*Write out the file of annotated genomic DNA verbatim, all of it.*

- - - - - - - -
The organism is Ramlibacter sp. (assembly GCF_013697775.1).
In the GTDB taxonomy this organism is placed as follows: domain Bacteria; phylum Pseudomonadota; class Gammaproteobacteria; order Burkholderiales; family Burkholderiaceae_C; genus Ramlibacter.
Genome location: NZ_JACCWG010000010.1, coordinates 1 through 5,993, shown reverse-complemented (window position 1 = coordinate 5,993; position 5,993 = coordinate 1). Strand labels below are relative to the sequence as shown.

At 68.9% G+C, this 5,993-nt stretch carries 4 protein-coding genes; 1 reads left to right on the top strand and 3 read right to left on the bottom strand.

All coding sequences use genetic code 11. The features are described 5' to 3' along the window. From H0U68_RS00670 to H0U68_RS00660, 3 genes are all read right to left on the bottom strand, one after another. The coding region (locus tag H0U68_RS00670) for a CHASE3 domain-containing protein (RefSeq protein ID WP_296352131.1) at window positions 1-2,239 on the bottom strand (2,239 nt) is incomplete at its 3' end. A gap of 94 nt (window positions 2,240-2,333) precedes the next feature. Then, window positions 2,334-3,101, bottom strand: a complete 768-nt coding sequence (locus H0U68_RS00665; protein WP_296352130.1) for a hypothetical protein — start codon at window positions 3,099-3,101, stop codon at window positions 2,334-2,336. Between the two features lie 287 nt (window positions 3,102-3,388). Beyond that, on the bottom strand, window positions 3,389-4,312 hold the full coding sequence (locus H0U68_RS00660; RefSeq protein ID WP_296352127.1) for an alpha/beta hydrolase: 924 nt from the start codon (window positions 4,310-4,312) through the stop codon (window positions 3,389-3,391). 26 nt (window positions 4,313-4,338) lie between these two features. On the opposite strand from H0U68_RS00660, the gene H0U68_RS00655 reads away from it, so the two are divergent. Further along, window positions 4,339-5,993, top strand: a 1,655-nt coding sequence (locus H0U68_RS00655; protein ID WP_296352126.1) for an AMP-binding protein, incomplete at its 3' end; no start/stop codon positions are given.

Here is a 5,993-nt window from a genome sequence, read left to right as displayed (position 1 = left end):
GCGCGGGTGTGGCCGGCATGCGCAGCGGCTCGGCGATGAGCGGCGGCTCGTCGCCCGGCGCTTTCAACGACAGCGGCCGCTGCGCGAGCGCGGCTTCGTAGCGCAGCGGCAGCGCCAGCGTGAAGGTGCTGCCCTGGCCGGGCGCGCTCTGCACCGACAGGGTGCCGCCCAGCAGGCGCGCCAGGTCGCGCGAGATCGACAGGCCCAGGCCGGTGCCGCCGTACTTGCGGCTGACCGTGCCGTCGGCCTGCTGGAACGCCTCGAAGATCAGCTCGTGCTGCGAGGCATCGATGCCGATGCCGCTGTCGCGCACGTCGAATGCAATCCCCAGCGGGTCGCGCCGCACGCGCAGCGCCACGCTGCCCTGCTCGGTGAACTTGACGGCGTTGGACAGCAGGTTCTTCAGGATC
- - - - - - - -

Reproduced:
The organism is Ramlibacter sp. (assembly GCF_013697775.1).
In the GTDB taxonomy this organism is placed as follows: domain Bacteria; phylum Pseudomonadota; class Gammaproteobacteria; order Burkholderiales; family Burkholderiaceae_C; genus Ramlibacter.
Genome location: NZ_JACCWG010000010.1, coordinates 1 through 5,993, shown reverse-complemented (window position 1 = coordinate 5,993; position 5,993 = coordinate 1). Strand labels below are relative to the sequence as shown.

At 68.9% G+C, this 5,993-nt stretch carries 4 protein-coding genes; 1 reads left to right on the top strand and 3 read right to left on the bottom strand.

All coding sequences use genetic code 11. The features are described 5' to 3' along the window. From H0U68_RS00670 to H0U68_RS00660, 3 genes are all read right to left on the bottom strand, one after another. The coding region (locus tag H0U68_RS00670) for a CHASE3 domain-containing protein (RefSeq protein ID WP_296352131.1) at window positions 1-2,239 on the bottom strand (2,239 nt) is incomplete at its 3' end. A gap of 94 nt (window positions 2,240-2,333) precedes the next feature. Then, window positions 2,334-3,101, bottom strand: a complete 768-nt coding sequence (locus H0U68_RS00665; protein WP_296352130.1) for a hypothetical protein — start codon at window positions 3,099-3,101, stop codon at window positions 2,334-2,336. Between the two features lie 287 nt (window positions 3,102-3,388). Beyond that, on the bottom strand, window positions 3,389-4,312 hold the full coding sequence (locus H0U68_RS00660; RefSeq protein ID WP_296352127.1) for an alpha/beta hydrolase: 924 nt from the start codon (window positions 4,310-4,312) through the stop codon (window positions 3,389-3,391). 26 nt (window positions 4,313-4,338) lie between these two features. On the opposite strand from H0U68_RS00660, the gene H0U68_RS00655 reads away from it, so the two are divergent. Further along, window positions 4,339-5,993, top strand: a 1,655-nt coding sequence (locus H0U68_RS00655; protein ID WP_296352126.1) for an AMP-binding protein, incomplete at its 3' end; no start/stop codon positions are given.

Here is a 5,993-nt window from a genome sequence, read left to right as displayed (position 1 = left end):
GCGCGGGTGTGGCCGGCATGCGCAGCGGCTCGGCGATGAGCGGCGGCTCGTCGCCCGGCGCTTTCAACGACAGCGGCCGCTGCGCGAGCGCGGCTTCGTAGCGCAGCGGCAGCGCCAGCGTGAAGGTGCTGCCCTGGCCGGGCGCGCTCTGCACCGACAGGGTGCCGCCCAGCAGGCGCGCCAGGTCGCGCGAGATCGACAGGCCCAGGCCGGTGCCGCCGTACTTGCGGCTGACCGTGCCGTCGGCCTGCTGGAACGCCTCGAAGATCAGCTCGTGCTGCGAGGCATCGATGCCGATGCCGCTGTCGCGCACGTCGAATGCAATCCCCAGCGGGTCGCGCCGCACGCGCAGCGCCACGCTGCCCTGCTCGGTGAACTTGACGGCGTTGGACAGCAGGTTCTTCAGGATC